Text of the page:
“In the summertime when the weather is hot, you can stretch right up and touch the sky” so sang Mungo Jerry. But for clubs in the JFL – Japan’s de-facto fourth tier, they’re not reaching out to touch the sky, rather reaching for that precious J.League place.

From his self constructed, air conditioned igloo somewhere in central Japan, @GifuRichy gives us the lowdown on the state of play in the JFL as it pertains to those clubs looking for promotion. This is part one of a two part series, the second part will focus on those sides in the regional leagues.

* a quick note – this piece was given to me at the end of July, but due to time constraints and a general feeling of lethargy due to the incredible summer humidity I’ve only just got round to posting it. The results might be a little out of date, but the information & analysis is watertight in the extreme. Richy, take it away…..

 

Chasing the J – JFL

In order to gain promotion to J3, JFL teams must:

1) Finish in the top 4 of the JFL. The winner of each stage is placed 1st and 2nd – Depending on who wins the final. 3 rd and 4 th place are decided on overall standings at the end of the year.*

2) Have a J3 Licence – Financial stability and sponsorship, appropriate infrastructure, and an average crowd attendance of at least 2000 people per home game.

* Maximum 2 teams can be promoted. If 3 or 4 teams meeting the J3 criteria finish in the top 4, the 2 highest placing teams will be promoted.

Current overall standings of “J-chasing” teams:

2 Azul Claro Numazu (41pts)

5 Reinmeer Aomori (35pts)

6 Vanraure Hachinohe (32pts)

10 MIO Biwako Shiga (27pts)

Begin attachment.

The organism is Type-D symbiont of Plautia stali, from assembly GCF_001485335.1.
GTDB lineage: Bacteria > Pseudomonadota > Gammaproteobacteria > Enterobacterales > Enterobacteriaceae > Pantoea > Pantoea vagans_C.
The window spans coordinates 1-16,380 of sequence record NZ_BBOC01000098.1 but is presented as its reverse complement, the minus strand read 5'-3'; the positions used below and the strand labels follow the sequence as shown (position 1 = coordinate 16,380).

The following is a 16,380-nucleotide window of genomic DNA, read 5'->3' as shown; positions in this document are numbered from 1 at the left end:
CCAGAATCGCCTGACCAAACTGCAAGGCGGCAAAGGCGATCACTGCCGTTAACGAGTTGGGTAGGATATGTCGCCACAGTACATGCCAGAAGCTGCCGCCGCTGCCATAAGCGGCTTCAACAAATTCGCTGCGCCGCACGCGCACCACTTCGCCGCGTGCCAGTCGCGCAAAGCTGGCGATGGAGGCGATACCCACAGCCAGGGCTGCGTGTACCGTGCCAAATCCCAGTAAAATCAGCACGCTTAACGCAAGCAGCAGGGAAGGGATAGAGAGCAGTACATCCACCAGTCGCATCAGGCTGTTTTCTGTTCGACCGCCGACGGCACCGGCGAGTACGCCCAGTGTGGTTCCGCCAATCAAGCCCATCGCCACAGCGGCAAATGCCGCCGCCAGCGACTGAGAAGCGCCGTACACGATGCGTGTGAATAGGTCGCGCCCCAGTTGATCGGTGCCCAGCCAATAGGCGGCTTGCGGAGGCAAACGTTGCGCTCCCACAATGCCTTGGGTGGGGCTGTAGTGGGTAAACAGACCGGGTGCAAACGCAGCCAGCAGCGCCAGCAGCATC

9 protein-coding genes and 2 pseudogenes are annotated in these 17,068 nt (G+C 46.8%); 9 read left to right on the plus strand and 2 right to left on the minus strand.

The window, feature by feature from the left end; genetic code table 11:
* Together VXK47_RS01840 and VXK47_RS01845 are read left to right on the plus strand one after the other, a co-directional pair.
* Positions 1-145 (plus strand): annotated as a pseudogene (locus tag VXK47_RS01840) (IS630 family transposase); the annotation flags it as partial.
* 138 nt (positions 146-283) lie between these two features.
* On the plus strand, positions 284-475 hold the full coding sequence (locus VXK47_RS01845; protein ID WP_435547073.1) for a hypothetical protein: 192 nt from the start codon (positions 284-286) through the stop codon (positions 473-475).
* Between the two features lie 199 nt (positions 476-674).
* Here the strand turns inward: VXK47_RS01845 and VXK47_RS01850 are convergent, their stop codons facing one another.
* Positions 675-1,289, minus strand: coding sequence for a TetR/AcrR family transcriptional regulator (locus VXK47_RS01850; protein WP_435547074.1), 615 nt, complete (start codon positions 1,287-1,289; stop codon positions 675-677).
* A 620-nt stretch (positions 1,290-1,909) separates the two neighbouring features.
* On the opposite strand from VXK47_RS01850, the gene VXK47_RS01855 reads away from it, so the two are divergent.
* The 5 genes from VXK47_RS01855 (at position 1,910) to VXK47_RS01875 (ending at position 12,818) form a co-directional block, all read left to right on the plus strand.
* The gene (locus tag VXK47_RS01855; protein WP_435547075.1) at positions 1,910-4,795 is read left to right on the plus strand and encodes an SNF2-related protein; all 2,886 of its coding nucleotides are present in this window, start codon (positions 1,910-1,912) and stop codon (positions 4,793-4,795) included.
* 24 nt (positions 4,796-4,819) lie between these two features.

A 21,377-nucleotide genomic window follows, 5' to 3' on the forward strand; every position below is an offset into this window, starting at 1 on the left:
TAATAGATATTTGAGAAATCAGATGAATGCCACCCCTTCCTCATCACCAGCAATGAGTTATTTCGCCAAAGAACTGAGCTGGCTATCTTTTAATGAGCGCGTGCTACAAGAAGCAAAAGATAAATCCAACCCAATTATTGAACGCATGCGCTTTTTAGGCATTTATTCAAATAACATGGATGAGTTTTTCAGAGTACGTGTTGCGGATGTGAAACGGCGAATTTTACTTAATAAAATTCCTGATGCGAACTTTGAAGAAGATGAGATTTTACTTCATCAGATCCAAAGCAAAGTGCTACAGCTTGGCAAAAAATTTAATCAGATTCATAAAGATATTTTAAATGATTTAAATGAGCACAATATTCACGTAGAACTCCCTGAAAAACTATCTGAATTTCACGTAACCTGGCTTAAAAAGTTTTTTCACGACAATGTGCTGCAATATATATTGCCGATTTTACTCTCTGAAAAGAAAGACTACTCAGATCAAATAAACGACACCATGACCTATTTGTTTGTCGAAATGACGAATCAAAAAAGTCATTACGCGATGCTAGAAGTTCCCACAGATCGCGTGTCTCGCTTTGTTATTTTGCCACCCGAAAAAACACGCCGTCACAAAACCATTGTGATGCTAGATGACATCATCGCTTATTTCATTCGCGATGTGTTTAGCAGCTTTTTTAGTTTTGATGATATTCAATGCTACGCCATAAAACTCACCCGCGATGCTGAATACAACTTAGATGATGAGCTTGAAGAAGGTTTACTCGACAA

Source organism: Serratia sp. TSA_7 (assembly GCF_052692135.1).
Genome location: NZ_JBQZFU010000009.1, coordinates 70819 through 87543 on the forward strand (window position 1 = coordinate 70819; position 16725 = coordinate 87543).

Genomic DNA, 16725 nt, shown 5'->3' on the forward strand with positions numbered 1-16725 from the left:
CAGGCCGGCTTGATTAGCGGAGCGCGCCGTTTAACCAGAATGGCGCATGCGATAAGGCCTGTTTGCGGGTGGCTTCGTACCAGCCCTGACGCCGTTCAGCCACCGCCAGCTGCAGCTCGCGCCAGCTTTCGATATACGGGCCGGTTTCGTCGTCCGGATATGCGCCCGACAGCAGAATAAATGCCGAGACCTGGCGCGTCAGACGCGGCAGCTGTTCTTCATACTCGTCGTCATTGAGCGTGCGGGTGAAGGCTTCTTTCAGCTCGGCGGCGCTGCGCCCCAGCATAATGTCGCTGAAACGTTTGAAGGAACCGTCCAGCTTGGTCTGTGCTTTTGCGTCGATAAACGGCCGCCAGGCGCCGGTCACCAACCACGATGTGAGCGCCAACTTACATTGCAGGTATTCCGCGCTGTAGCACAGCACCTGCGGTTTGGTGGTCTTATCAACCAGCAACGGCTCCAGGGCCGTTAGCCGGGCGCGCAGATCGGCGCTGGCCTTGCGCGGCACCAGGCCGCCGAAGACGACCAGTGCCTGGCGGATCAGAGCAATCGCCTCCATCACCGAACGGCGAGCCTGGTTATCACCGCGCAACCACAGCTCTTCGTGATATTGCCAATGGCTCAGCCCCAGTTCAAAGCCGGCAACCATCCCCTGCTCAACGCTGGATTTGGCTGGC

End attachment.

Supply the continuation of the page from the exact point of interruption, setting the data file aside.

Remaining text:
13 Nara Club (23pts)

1st Stage Winner – Ryutsu Keizai University (Currently 1st Overall (46pts)

Azul Claro Numazu

Although Shizuoka already has four clubs (Jubilo, S-Pulse, Fujieda, Honda FC) representing each level from J1 to JFL, they are included in this list because they look the most likely to gain a place in J3 next year, therefore only leaving enough space for one

more team to be promoted. They are currently 3 rd in the 2 nd Stage, and 2 nd overall, so have a good chance of either gaining promotion by winning the 2 nd stage, or finishing in the overall top 4. The team has a J3 licence and average crowd figures of 1658 so far. Last weekend vs Tochigi UVA FC 2664 people turned up, showing there is a good amount of interest in the team and they look very likely to be in J3 next year.

Reinmeer Aomori

Leading the charge in the 2nd Stage is Reinmeer, who are sitting at the top of the table with 6 wins from 6 games. They have scored 14 goals and only conceded 1. The team finished a reasonable 11th in the 1st stage but this was understandable as they played less games at home (due to snow) than all other teams, and didn’t play their first home game until Round 7. Remarkably, they have beaten rivals Vanraure Hachinohe twice, home and away, and look a good chance of either winning the 2nd Stage, or finishing in the top 4 overall (Currently they are 5th ). A big problem for them though at this stage is attendance. They managed to get 1518 people in for the derby with Hachinohe, but altogether their average attendance is only 713, so they will really have to concentrate on getting the people in if they want to get their J3 licence, and this means getting an average of almost 4000 people to their remaining 6 games which looks like a bridge too far at this stage.